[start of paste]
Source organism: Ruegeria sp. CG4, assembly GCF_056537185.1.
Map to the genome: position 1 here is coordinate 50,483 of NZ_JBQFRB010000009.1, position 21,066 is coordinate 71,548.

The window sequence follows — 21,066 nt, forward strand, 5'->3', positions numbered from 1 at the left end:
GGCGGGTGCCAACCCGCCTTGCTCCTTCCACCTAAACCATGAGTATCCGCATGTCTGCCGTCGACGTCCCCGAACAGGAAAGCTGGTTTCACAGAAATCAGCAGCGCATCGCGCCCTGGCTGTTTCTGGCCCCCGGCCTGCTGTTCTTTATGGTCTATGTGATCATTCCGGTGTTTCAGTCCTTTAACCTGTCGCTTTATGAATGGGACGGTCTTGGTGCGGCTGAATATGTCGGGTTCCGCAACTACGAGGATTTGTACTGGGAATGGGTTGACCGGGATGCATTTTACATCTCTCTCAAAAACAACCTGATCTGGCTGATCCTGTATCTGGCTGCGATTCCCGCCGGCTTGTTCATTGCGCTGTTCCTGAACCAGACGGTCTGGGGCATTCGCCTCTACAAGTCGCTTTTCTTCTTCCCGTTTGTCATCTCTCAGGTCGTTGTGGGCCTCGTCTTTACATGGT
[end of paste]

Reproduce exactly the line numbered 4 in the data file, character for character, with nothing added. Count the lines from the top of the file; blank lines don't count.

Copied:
GGCGGGTGCCAACCCGCCTTGCTCCTTCCACCTAAACCATGAGTATCCGCATGTCTGCCGTCGACGTCCCCGAACAGGAAAGCTGGTTTCACAGAAATCAGCAGCGCATCGCGCCCTGGCTGTTTCTGGCCCCCGGCCTGCTGTTCTTTATGGTCTATGTGATCATTCCGGTGTTTCAGTCCTTTAACCTGTCGCTTTATGAATGGGACGGTCTTGGTGCGGCTGAATATGTCGGGTTCCGCAACTACGAGGATTTGTACTGGGAATGGGTTGACCGGGATGCATTTTACATCTCTCTCAAAAACAACCTGATCTGGCTGATCCTGTATCTGGCTGCGATTCCCGCCGGCTTGTTCATTGCGCTGTTCCTGAACCAGACGGTCTGGGGCATTCGCCTCTACAAGTCGCTTTTCTTCTTCCCGTTTGTCATCTCTCAGGTCGTTGTGGGCCTCGTCTTTACATGGT